In the end, Tacoma’s City Council formally selected the same downtown-to-Hilltop route for its preferred choice to extend the city’s Link light rail system that it tentatively picked last week.
It came only after heart-felt testimony offered by about 20 Tacoma residents and a failed amendment at compromise floated by East Side Councilman Marty Campbell.
“This is the one resolution that unites us, it doesn’t divide us,” Campbell said in proposing the measure. “It doesn’t pit communities against each other.”
The amendment, which had sought support of a hybrid route that incorporated all of the Hilltop line, but also included a proposed extension to the East Side, died by a 5 to 4 count.
After it failed, the council voted 8 to 1 to back the so-called “North Downtown Central Corridor” – a hook-shaped, 2.3 mile route to the Hilltop estimated to cost $133 million.
The preferred option – referred to as the E1 route among eight varying alternatives –would extend the Link from downtown up Stadium Way, then curl to Martin Luther King Jr. Way, before heading to South 19th Street.
Supporters of the Hilltop route said they backed it because it offers the greatest opportunity of any option to draw a large ridership, connect residents to Tacoma’s health care institutions and other employers and to spur economic growth.
Mayor Marilyn Strickland contended it would also help Tacoma with a lingering image problem, by finally pushing redevelopment of the city’s once infamous Hilltop neighborhood “over the finish line.”
“Really for me,” Strickland said, “this is about finishing what we started.”
In casting the lone no vote, Councilman David Boe argued extending a route up Stadium Way to the Hilltop would ultimately prove disastrous by increasing downtown congestion, leading to major neighborhood “upzoning” and boxing the city in for future Link extension options.
Noting the existing 1.6 mile Link line between downtown and the Dome District already offers poor extension possibilities, Boe contended the council’s support of the Hilltop route only compounds the problem.
“The reality is, we’re stuck with having to expand a poor decision,” he said. “Adding the E1 would stack a poor decision on a poor decision.”
With its formal recommendation now clear, the council will send its preferred choice to the Sound Transit directors’ board, which is expected to make the final decision later this month.
The regional transit authority’s board could veer away from the council’s recommendation and choose its own route; it has done so in the past.
But “historically, the ST Board has given considerable deference to the preferences of partner jurisdictions while continuing to weigh all relevant factors,” spokeswoman Kimberly Reason said in an email .
Regardless, construction of the proposed Link extension remains dependent on funding. Tacoma’s project still would need to beat out others for a $50 million “Small Starts” grant from the Federal Transit Authority and raise up to an estimated $50 million from yet unspecified partners to match transit tax revenues and help cover the expansion.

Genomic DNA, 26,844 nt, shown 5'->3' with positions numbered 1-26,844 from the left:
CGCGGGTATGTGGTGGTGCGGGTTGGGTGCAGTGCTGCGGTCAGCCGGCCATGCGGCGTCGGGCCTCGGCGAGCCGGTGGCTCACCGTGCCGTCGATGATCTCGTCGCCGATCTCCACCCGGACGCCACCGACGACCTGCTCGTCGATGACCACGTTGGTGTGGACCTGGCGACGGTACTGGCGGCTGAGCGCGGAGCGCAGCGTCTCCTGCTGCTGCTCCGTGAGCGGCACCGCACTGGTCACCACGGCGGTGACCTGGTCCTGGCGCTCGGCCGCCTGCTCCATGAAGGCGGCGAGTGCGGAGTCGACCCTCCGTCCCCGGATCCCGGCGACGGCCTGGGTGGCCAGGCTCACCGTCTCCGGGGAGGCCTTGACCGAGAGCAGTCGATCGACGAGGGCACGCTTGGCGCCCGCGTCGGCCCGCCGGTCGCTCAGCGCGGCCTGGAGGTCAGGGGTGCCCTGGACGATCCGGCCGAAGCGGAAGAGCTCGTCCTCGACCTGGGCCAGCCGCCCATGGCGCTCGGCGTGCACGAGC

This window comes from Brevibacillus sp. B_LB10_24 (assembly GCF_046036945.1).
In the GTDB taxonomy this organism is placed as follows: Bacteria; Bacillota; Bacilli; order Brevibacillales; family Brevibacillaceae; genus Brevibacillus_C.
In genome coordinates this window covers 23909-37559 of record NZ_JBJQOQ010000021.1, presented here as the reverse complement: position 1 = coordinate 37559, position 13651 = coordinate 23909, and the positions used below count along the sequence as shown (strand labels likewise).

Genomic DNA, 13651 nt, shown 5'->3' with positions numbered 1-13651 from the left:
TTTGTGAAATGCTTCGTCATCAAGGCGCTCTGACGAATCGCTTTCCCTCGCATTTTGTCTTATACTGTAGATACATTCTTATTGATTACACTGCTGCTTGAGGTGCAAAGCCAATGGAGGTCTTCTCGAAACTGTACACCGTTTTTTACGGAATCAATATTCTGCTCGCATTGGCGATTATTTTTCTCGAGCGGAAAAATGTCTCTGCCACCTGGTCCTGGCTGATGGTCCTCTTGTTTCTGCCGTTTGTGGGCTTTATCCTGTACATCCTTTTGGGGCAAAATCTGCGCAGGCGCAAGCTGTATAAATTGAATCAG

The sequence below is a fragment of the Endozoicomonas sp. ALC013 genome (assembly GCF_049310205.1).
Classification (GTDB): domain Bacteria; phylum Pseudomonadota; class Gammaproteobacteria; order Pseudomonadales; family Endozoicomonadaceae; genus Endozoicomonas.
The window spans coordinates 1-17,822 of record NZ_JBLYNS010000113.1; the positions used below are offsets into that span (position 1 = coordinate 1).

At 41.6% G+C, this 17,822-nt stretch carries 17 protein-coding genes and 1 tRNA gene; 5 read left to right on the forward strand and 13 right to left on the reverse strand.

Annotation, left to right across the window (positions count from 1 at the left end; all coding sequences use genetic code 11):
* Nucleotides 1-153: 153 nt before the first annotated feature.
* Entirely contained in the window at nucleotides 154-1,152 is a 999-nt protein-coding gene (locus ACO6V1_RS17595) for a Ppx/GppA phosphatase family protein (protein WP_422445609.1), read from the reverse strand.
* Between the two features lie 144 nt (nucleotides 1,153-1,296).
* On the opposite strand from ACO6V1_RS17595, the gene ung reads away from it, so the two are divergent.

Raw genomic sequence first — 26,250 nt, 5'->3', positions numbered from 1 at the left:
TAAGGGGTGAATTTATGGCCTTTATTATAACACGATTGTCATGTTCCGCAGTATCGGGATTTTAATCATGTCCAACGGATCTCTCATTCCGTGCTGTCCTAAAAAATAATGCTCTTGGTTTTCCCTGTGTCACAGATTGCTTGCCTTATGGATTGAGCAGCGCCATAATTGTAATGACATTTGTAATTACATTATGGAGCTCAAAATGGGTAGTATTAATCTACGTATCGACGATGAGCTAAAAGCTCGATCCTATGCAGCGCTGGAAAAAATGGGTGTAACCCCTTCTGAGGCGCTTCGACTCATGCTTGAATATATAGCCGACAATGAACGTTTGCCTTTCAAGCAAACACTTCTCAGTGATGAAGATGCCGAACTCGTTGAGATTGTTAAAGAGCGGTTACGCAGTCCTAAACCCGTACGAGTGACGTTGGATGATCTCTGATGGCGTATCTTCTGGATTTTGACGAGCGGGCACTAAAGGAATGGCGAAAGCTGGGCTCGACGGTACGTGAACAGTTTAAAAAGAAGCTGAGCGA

Estimated cost factored strongly into the council’s decisions Tuesday.
In floating his amendment for the hybrid route – which also won the most support of any alternative from a 21-member stakeholders’ group earlier this month – Campbell committed to prioritize funding for the Hilltop portion first, with design work on the East Side extension coming only “when such funding is secured.”
The idea, he said, would be to leverage community support from the Puyallup Tribe to one-day help fund the proposed East Side portion, which would run between the Tacoma Dome Station and East 29th Street near the tribe’s Emerald Queen Casino.
Before the vote, East Side activist Edwina Magrum warned the council not to ignore the tribe’s potential as a contributor.
“You don’t want to ignore this Golden Goose,” she said. “You want to nurture it.”
But while noting his compromise route fell “a little short” of the Salishan housing community, Campbell added it “does show that intention” to take a next step toward it.
Donning yellow t-shirts, about a dozen East Side residents – including several teenagers from Salishan — rose to support Campbell’s amendment. During public testimony, some said the East Side’s neighborhoods were languishing without connections to job, education, food and other opportunities elsewhere in Tacoma.
“Show the younger generation that anything is possible, even if you live on East Side,” Salishan resident Trinie Finik, 18, pleaded to the council.
But in the end, Campbell only garnered three other members to join him in support of his amendment: Boe and Councilmembers Joe Lonergan and Victoria Woodards.
Noting the hybrid route came in at nearly $180 million, Councilman Ryan Mello said its price tag pushed it well beyond the project’s scope to remain competitive for federal funding.
“Unfortunately, at the end of the day, I can’t support this amendment,” Mello said. “… We have to make really tough decisions with scarce funding.”
Several council members who supported the Hilltop route added that a cheaper, single corridor option would send a clear and concise message to the Sound Transit board. As Councilman Anders Ibsen put it, the choice provided “minimal ambiguity” for potential funding.
While some residents worried the Hilltop extension would usher in gentrification that could price out the neighborhood’s longtime residents, others echoed Strickland’s sentiments.
“E1 is definitely the right choice,” Hilltop Business Distsrict President Eric Crittendon told the council. “This is something that will push us over the top.”